Nobody has ever expressed the difference between art and commerce more elegantly than Eric Gill did in 1931: “The commercial article at its best is simply physically serviceable and, per accidens, beautiful in its efficiency; the work of art at its best is beautiful in its very substance and, per accidens, as serviceable as an article of commerce.”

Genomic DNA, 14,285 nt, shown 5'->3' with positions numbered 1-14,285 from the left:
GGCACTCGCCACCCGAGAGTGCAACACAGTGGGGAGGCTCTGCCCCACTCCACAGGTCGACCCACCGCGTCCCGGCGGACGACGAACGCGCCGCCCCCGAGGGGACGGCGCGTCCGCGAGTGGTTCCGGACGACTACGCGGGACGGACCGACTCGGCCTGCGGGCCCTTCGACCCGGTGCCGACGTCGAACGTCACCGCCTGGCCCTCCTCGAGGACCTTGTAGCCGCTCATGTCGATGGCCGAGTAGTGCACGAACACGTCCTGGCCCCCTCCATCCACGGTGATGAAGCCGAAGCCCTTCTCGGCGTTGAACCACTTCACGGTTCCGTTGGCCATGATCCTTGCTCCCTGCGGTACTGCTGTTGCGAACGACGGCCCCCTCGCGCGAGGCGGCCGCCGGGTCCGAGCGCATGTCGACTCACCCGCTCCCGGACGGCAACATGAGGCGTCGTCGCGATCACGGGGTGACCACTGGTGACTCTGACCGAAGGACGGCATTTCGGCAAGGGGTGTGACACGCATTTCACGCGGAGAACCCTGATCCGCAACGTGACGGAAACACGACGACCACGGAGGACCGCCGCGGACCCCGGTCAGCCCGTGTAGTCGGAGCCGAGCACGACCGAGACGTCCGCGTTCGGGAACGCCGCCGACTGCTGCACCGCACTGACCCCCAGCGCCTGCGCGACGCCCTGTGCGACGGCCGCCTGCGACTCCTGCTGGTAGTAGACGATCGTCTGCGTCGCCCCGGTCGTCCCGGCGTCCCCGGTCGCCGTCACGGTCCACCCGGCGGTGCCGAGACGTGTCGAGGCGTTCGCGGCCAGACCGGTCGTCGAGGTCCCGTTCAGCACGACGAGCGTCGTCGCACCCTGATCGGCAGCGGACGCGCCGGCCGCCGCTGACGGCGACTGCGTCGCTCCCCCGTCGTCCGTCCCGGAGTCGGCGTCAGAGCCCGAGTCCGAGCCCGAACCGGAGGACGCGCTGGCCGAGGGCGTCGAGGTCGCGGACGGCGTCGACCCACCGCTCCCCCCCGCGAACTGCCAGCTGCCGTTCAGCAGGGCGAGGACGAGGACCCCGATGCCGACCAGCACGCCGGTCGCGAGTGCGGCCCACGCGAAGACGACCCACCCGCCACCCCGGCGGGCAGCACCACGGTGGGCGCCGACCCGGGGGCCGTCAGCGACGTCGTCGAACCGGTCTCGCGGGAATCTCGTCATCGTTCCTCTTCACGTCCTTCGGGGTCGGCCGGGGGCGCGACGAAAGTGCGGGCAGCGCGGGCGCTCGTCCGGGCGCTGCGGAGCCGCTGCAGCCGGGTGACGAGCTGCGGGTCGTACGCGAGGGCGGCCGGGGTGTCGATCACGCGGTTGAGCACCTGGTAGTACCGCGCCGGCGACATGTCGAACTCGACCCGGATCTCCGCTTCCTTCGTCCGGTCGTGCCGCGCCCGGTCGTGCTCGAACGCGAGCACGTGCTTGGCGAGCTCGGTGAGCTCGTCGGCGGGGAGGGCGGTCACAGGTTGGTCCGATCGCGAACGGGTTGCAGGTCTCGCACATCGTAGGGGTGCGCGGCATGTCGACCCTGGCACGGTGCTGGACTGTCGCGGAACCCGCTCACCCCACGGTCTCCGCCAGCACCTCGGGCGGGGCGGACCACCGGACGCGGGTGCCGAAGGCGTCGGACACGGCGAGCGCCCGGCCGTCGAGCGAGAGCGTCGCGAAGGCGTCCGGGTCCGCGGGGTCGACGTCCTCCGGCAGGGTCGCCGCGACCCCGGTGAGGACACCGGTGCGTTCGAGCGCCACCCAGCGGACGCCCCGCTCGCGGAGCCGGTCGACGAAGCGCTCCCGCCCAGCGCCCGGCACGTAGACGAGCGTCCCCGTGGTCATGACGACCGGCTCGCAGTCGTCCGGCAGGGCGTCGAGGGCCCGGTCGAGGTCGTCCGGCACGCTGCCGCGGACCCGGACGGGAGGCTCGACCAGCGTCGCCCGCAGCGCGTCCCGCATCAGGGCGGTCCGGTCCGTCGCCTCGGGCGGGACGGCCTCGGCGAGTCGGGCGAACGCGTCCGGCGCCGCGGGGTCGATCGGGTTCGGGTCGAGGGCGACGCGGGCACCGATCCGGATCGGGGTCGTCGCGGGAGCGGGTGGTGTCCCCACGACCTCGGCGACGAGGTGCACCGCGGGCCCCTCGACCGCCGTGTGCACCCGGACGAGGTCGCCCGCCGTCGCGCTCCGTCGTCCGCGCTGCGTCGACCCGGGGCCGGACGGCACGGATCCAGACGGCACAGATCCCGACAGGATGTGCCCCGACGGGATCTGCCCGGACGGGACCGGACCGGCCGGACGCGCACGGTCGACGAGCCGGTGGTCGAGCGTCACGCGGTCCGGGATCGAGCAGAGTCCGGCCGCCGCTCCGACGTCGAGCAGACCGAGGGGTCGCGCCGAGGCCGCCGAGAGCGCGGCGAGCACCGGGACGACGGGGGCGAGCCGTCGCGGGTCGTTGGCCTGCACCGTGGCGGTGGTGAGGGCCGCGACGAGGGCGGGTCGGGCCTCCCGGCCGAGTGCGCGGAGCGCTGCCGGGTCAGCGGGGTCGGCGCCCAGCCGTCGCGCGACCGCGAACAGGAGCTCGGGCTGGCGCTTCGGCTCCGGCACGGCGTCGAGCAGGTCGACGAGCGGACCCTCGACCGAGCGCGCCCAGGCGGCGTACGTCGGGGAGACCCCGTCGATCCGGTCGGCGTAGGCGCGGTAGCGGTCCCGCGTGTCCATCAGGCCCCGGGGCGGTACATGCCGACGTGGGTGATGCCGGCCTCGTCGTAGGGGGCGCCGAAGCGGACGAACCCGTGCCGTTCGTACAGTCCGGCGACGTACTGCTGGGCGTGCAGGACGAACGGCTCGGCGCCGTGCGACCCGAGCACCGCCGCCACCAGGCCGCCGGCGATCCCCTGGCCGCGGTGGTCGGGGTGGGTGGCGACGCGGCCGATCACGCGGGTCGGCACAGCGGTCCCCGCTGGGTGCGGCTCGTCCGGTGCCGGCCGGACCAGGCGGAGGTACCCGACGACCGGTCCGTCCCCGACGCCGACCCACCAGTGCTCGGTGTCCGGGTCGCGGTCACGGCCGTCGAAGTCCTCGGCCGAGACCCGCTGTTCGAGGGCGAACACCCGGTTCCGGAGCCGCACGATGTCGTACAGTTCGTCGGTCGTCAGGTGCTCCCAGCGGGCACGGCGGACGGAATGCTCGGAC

The quotation is taken from his Essay on Typography
, the first book to be set in Joanna. Gill designed the slab-serif typeface, together with a beautiful narrow italic font, for his own small publishing press, Hague and Gill
, which he had founded in 1930 with Rene Hague
, the husband of his daughter Joan
, known as Joanna.
The typeface resembles Gill’s Perpetua
, but its contrast is less strong and the ascenders project above the capitals: “... perfect for mechanical setting, without losing its elegance”, as Gill described his favourite typeface.